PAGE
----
Article Citation: Austism Res 2011, 4: 17–27. DOI: 10.1002/aur.163
Haploinsufficiency of Gtf2i, a Gene Deleted in Williams Syndrome, Leads to Increases in Social Interactions
Takeshi Sakurai, Nathan P. Dorr, Nagahide Takahashi, L. Alison McInnes, Gregory A. Elder, and Joseph D. Buxbaum
Social behavioral deficits are one of the hallmarks of autism spectrum disorders (ASD), and understanding the genes and brain circuitry underlying social behavior is crucial to understanding ASD. Williams-Beuren syndrome (WBS) is a neurodevelopmental syndrome caused by a loss of one copy of a chromosome region containing about 28 genes. One aspect of the unique neurocognitive profile of WBS patients is striking hypersociability, which presents as overfriendliness even to strangers. Careful studies of individuals with atypical deletions have implicated a gene called GTF2I in these altered social behaviors. We have developed a mouse model that has a disruption in one copy of this gene and characterized this model behaviorally. The animals show no alterations in learning and memory, but show increased sociability to unfamiliar mice, reminiscent of the hypersociability associated with WBS patients. Our study suggests that a loss of one functional copy of GTF2I may contribute to hypersociability in humans and that GTF2I may play an important role in the development of circuitry underlying typical social behaviors in humans. © 2011 INSAR/Wiley Periodicals, Inc.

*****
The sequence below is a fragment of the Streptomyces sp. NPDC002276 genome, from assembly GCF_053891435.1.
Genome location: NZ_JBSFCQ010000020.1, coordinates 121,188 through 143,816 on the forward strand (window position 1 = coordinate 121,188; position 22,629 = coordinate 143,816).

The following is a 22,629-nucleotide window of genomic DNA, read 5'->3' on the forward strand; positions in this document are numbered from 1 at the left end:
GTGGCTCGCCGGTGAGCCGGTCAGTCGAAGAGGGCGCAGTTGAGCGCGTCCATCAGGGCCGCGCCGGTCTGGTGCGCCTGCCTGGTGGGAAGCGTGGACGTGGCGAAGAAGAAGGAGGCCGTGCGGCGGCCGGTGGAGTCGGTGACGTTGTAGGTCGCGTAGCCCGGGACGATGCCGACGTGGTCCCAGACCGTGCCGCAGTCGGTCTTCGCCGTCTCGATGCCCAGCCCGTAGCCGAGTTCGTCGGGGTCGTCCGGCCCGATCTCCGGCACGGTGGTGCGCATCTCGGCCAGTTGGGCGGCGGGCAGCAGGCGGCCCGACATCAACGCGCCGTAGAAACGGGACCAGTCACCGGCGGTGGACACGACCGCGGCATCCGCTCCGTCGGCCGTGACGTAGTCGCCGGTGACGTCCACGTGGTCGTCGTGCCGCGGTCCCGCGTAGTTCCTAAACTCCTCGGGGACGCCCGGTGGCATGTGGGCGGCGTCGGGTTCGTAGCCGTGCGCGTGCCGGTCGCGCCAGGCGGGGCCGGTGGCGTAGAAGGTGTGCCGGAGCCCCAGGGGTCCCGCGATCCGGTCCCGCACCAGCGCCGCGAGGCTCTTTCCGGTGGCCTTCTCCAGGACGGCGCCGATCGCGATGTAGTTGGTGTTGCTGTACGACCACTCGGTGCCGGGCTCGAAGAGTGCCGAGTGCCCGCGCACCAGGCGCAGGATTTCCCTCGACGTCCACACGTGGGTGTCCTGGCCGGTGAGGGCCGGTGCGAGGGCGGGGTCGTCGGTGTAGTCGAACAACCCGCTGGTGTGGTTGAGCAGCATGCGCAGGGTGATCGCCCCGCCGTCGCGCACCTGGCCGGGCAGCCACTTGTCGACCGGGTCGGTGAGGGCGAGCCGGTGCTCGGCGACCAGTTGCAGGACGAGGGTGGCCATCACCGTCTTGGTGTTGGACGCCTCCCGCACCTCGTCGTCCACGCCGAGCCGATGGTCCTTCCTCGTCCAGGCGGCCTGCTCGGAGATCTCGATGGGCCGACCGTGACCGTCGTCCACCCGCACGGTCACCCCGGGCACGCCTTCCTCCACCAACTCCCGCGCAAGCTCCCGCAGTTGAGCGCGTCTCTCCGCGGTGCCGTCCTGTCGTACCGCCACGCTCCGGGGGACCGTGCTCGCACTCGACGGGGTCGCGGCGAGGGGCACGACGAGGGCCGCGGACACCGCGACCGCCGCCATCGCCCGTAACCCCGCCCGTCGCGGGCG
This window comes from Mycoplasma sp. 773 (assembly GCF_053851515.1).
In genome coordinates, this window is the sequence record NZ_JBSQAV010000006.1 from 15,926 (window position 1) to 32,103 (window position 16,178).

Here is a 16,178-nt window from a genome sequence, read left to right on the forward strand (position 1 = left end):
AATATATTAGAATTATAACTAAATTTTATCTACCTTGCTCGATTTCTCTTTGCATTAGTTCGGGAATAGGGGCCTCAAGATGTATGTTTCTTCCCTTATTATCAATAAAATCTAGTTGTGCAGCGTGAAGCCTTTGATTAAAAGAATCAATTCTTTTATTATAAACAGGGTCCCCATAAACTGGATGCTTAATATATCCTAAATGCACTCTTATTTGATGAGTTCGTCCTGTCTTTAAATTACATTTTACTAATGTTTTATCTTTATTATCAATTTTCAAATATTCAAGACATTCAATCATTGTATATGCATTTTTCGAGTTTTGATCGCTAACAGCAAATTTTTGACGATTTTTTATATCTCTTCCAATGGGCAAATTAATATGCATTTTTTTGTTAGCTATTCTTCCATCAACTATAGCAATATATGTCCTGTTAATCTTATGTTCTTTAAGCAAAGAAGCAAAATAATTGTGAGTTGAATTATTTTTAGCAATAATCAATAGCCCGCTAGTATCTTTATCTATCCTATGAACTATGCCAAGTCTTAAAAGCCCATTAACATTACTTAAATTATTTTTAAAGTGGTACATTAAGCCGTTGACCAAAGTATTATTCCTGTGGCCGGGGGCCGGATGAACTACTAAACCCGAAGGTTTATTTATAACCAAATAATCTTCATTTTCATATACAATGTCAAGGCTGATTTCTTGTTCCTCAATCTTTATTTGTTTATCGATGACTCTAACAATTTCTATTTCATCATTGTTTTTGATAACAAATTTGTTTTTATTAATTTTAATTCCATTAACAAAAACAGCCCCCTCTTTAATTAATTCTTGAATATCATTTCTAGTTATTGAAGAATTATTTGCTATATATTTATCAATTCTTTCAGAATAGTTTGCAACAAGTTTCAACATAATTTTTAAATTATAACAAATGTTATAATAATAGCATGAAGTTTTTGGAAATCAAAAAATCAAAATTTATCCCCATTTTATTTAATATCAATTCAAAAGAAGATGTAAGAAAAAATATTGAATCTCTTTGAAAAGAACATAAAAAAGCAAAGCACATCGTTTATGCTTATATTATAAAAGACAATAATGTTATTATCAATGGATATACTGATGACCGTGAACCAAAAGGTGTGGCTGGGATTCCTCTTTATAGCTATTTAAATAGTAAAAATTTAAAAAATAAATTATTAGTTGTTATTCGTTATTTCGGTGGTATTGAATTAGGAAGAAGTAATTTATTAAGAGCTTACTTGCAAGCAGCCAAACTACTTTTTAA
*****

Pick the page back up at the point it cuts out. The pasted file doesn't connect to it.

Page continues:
Article Citation: Austism Res 2011, 4: 28–39. DOI: 10.1002/aur.169
Modifying Behavioral Phenotypes in Fmr1 KO Mice: Genetic Background Differences Reveal Autistic-Like Responses
Corinne M. Spencer, Olga Alekseyenko, Shannon M. Hamilton, Alexia M. Thomas, Ekaterina Serysheva, Lisa A. Yuva-Paylor, and Richard Paylor
Fragile X syndrome (FXS) is the most common inherited form of intellectual disability in humans. In addition to cognitive impairment, patients may exhibit hyperactivity, attention deficits, social difficulties and anxiety, and autistic-like behaviors. The degree to which patients display these behaviors varies considerably and is influenced by family history, suggesting that other genes play a role in the expression of behaviors in FXS. Several studies have examined behavior in a mouse model of FXS in which the Fmr1 gene has been knocked-out. To gain a better understanding of the impact of differences in other genes on the behavior of Fmr1 KO mice we generated multiple types of mice that all had the same Fmr1 mutation, but that differed in the make-up of the other background genes. Our results clearly indicate that many behavioral responses are influenced not only by the Fmr1 mutation, but also by the composition of the remaining background genes. Interestingly, it appears that autistic-like traits in Fmr1 KO mice is significantly affected by other background genes and primarily observed in a particular genetic background. Our approach has allowed us to identify improved mouse models for different behavioral symptoms present in FXS including autistic-like traits. © 2011 INSAR/Wiley Periodicals, Inc.
Article Citation: Austism Res 2011, 4: 40–56. DOI: 10.1002/aur.168
Absence of Preference for Social Novelty and Increased Grooming in Integrin β3 Knockout Mice: Initial Studies and Future Directions
Michelle D. Carter, Charisma R. Shah, Christopher L. Muller, Jacqueline N. Crawley, Ana M. D. Carneiro, and Jeremy Veenstra-VanderWeele